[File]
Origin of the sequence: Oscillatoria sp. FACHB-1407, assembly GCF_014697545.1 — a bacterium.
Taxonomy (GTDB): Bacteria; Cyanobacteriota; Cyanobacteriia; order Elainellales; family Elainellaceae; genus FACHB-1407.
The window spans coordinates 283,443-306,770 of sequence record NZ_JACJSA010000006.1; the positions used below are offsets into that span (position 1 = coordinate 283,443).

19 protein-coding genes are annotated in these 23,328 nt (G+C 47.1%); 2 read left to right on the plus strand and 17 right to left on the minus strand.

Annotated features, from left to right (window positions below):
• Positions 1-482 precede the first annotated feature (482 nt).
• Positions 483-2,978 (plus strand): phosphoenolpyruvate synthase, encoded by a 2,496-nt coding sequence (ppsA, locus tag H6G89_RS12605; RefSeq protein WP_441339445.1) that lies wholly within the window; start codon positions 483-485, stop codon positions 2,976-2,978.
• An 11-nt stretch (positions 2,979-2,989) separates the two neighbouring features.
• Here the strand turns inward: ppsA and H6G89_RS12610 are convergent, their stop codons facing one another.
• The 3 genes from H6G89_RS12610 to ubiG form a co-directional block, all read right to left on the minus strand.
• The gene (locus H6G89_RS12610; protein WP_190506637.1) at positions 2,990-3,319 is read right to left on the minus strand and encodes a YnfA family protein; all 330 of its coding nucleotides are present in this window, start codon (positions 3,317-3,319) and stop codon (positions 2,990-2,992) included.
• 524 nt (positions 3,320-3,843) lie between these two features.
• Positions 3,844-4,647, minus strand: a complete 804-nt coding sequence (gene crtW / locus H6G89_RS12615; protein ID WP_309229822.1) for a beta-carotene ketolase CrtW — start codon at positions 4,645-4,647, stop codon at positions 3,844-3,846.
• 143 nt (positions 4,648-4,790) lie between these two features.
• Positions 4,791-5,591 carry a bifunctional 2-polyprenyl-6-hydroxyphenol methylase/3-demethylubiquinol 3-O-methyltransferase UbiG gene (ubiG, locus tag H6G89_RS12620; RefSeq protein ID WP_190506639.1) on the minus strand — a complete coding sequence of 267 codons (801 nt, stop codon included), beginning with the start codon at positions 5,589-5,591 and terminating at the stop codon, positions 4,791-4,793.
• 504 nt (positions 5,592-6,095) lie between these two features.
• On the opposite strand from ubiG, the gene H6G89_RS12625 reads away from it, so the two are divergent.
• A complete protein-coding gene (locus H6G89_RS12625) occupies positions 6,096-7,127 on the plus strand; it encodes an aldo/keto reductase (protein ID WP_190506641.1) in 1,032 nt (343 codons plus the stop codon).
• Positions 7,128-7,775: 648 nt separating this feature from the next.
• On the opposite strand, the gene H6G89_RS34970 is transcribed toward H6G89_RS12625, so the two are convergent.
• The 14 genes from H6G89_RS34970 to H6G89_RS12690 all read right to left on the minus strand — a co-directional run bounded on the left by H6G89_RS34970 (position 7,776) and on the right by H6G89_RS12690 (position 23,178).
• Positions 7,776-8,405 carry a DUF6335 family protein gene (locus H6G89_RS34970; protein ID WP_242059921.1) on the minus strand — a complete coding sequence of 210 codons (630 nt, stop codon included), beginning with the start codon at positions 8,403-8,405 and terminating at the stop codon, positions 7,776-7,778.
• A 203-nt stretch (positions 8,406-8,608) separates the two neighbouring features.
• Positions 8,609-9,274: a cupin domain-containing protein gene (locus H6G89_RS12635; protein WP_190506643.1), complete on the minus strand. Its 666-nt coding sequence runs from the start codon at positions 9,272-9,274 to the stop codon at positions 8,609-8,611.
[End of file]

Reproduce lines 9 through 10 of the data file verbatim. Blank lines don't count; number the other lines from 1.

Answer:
• Here the strand turns inward: ppsA and H6G89_RS12610 are convergent, their stop codons facing one another.
• The 3 genes from H6G89_RS12610 to ubiG form a co-directional block, all read right to left on the minus strand.